Down to the bare bones

Mortal remains

A MAN drowned, while, apparently, in the midst of a bizarre sexual practice; three corpses, identified as the same man; body parts found in a shark. Kathy Reichs’ new novel, starring, as usual, the forensic anthropologist, Tempe Brennan, is a tangle of mixed identities, long held lies and muddled lives.

Kathy has quite a few identities herself. At 60, she’s a wife, mother of three grown children and a recent grandmother of two. A prolific, best selling writer since 1997, when her debut, Deja Dead, became the best selling crime novel ever, Kathy has written and produced, some of Bones — the TV adaptation of her novels. She has also written, Virals, in collaboration with her lawyer son. It’s the first of a series of teen crime books. It’s due out here next year.

And there’s more.

A professor at the University of North Carolina — Charlotte, Kathy still works on cases as a forensic anthropologist. It’s been a pretty colourful scientific career, with many highlights. She’s taught FBI agents how to detect and recover human remains. She’s travelled to Rwanda to testify at the UN Tribunal on genocide. She’s helped exhume a mass grave in Guatemala and she assisted with identifying the remains of the dead at ground zero, after the 9/11 attack on the World Trade Center.

She’s borrowed, heavily, from her work for her novels; it’s that dollop of authenticity that makes them such compelling reading. This latest one, set mainly in Quebec and Hawaii, is nail biting stuff. But how did Kathy get the idea for mortal remains?

“I consulted for many years to JPAC — the central military labs in Hawaii,” says Kathy.

“That work included the identification of the war dead and I decided to draw on that experience. Most of the dead have now been identified; there were some from South East Asia, and from Korea and World War II as well. I thought it was an interesting area to visit, and Hawaii is, I think, a fascinating location.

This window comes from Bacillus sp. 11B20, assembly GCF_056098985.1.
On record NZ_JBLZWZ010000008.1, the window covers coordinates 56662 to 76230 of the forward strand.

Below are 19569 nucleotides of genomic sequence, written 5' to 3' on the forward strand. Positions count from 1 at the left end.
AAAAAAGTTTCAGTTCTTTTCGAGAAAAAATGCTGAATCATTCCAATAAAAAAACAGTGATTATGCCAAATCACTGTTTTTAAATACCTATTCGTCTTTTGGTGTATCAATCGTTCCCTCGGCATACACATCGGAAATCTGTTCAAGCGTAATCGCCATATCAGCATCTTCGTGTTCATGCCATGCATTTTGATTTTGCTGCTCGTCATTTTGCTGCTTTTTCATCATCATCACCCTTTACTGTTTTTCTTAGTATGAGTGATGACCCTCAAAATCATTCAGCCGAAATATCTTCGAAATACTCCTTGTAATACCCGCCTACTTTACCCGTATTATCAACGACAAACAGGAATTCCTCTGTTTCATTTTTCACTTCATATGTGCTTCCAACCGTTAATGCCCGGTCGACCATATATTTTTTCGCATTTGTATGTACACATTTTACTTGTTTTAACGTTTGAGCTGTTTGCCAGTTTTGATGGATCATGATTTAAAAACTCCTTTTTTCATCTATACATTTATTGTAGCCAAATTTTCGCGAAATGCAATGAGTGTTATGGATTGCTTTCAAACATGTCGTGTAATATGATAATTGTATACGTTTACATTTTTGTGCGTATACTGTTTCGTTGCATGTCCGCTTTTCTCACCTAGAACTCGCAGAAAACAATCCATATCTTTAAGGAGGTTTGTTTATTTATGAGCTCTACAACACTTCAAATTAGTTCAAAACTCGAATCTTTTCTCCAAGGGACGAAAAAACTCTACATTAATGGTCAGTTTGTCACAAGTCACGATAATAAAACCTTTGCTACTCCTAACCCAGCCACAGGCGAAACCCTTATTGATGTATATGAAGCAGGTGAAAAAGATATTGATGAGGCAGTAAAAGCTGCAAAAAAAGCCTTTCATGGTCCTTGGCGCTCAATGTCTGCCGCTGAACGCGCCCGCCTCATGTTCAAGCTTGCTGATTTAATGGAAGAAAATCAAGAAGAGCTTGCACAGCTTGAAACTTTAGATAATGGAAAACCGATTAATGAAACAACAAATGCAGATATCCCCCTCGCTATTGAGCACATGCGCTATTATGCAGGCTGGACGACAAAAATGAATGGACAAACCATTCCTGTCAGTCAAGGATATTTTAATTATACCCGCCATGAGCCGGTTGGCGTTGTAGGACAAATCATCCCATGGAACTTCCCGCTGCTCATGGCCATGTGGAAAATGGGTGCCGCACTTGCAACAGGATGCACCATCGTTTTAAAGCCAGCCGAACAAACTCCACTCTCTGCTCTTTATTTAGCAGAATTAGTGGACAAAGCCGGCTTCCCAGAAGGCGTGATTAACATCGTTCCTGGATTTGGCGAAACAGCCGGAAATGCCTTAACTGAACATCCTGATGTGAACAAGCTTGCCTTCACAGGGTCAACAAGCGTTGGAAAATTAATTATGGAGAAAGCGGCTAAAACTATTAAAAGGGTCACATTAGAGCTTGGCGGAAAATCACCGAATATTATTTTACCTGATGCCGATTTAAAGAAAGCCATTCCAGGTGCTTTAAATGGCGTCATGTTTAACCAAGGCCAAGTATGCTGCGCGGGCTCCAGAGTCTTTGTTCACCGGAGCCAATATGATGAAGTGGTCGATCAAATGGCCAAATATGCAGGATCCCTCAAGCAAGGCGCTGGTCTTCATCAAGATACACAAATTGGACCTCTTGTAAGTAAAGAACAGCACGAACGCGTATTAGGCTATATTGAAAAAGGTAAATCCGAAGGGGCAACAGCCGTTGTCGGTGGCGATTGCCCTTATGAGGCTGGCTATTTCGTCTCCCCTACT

“At my lab, we’ve had cases of autoerotic death, and I thought it would be interesting to explore that. And while I’ve never had a shark death, some of my colleagues have had cases where a shark has been found and, when it’s opened up a human limb appears. That happens now and again.” She weaves all these elements into an intricate plot with corkscrew twists right up to the exciting finale. It’s a superb achievement.

Tempe Brennan is a feisty force to be reckoned with. But she has her vulnerabilities too. She tussles with an ex-lover and has a complicated relationship with her daughter. Is there much of Kathy in her heroine?

“Professionally there is. Her work is quite close to what I do. The cases she works on are similar and we share the same sense of humour. But she goes further. I don’t go out and do the detective work.” Kathy says this with a tinge of regret.

“And, of course, Tempe has her own characteristics,” adds Kathy.

“She had difficulties with alcohol and she has a past broken marriage. I’ve been married for longer than I want to say!”

Kathy knew Hawaii well. She used to travel there twice a year, but in order to refresh herself, she treated her entire family to a holiday there last summer.